This work was premiered in Los Angeles, California, by Jakub Omsky, May 2005.
“Ranging widely across a landscape of feverish mood swings — alternately brooding and eruptive — this piece maintained its impassioned rhetoric with the aid of slides, pitch bending, harmonics, and fierce bowing attacks. In cellist Thalia Moore’s highly charged, expressive rendition, ‘Stigmata’ made a strong impression — from its climactic outcries to the subdued, prayerful meditation that ends the work.” – The Contemporary Music Review – Stigmata review
(From Merriam-Webster Dictionary): Stigmata – 2 a stigmata plural : bodily marks or pains resembling the wounds of the crucified Christ and sometimes accompanying religious ecstasy.
I once read a quote by a painter (whose name I have forgotten) that went sort of like this:
“Which is harder: painting a person who is fully clothed, or painting a nude?”
This made me ponder on the difficulties of writing for a solo instrument. For unlike an orchestra or a chamber ensemble, a soloist is limited in sound and texture. Therefore, the degree of musical expression must compensate for what is lost in volume, colours, and textures. This issue became an obsession for me when I was writing this piece. At the same time, since I had an extraordinary performer in mind (Jakub Omsky), I made it my goal to write something that would allow him to express his innermost thoughts and emotional being. This was a new challenge for me: to compose a work that would expose the performer’s soul! In the end, the piece became a reflective work that drifts through moments of loneliness and desolation.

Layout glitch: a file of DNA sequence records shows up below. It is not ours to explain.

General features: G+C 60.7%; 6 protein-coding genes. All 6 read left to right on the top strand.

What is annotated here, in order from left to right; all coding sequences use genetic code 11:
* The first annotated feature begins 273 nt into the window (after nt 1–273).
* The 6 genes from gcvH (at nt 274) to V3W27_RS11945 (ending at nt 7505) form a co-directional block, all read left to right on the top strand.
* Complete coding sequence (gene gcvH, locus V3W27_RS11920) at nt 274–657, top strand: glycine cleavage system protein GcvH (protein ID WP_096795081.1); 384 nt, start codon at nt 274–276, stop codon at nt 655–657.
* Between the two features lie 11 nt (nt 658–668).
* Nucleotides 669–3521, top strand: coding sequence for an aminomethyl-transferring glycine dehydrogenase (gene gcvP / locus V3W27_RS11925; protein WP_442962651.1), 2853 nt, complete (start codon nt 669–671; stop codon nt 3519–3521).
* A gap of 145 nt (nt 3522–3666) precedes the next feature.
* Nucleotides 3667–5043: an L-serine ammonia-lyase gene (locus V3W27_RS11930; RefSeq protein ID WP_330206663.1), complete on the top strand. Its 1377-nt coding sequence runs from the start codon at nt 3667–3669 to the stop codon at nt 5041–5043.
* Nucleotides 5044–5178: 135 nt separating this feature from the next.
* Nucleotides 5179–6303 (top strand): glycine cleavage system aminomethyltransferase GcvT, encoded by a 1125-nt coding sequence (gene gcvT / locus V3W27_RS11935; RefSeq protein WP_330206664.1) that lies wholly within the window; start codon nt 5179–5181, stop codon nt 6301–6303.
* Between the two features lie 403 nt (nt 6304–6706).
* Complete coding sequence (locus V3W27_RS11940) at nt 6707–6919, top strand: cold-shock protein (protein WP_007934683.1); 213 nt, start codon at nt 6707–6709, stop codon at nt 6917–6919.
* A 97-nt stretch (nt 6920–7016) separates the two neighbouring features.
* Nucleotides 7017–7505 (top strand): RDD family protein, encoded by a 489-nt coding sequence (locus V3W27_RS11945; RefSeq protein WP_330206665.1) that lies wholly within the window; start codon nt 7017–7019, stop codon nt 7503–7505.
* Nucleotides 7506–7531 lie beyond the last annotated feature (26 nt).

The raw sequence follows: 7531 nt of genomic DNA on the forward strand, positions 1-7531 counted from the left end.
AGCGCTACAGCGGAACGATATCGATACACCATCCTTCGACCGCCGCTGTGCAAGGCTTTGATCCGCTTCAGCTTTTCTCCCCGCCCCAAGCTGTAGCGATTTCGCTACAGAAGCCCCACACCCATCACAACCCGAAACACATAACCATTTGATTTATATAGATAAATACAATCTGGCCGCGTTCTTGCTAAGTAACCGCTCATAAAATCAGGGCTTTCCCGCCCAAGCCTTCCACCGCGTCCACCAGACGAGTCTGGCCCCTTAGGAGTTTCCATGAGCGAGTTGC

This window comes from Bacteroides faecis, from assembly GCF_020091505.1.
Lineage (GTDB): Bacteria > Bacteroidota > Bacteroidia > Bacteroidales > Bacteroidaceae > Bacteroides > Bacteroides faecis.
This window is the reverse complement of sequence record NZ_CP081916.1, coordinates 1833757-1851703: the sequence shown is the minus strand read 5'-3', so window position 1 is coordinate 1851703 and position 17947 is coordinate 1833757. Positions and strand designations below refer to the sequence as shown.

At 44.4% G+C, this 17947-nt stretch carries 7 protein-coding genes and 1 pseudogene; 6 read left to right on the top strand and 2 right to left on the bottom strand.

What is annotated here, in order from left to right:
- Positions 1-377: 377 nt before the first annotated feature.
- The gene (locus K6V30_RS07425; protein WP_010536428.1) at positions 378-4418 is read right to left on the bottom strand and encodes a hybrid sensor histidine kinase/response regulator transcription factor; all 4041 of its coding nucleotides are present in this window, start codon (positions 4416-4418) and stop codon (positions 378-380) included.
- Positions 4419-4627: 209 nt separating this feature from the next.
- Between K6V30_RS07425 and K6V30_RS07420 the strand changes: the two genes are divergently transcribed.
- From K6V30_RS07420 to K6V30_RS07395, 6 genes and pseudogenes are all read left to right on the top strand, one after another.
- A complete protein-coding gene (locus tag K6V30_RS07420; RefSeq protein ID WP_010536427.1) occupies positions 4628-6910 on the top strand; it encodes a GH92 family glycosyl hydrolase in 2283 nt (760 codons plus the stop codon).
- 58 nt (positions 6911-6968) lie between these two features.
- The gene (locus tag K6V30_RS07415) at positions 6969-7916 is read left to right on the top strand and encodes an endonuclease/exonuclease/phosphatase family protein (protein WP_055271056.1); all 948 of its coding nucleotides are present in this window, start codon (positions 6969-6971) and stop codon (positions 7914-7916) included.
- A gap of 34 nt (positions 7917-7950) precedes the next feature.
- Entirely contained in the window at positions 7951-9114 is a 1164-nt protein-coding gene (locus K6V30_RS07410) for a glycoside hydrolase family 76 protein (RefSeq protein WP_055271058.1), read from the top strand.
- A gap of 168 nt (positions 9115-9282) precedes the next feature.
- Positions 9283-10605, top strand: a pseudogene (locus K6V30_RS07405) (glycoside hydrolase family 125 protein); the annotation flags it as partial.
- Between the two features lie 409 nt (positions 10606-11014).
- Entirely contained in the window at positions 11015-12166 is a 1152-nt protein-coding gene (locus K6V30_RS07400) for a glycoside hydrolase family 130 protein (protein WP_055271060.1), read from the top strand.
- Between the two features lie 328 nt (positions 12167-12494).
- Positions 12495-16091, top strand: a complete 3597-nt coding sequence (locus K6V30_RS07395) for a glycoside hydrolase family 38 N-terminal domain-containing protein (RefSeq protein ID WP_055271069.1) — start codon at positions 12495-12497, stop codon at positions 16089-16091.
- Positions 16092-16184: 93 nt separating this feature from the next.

This work was awarded the following prizes:
- EARPLAY’s 2004 “Donald Aird Memorial Composition Award” (U.S.A.)
- The Canadian Music Centre’s 2005 “Emerging Composer Award” (Prairie Region)
- SOCAN Foundation’s 2004 Award for Young Composers (Canada)
- Finalist in the 2005 Hultgren Solo Cello Works Biennial (U.S.A.)
Order score here.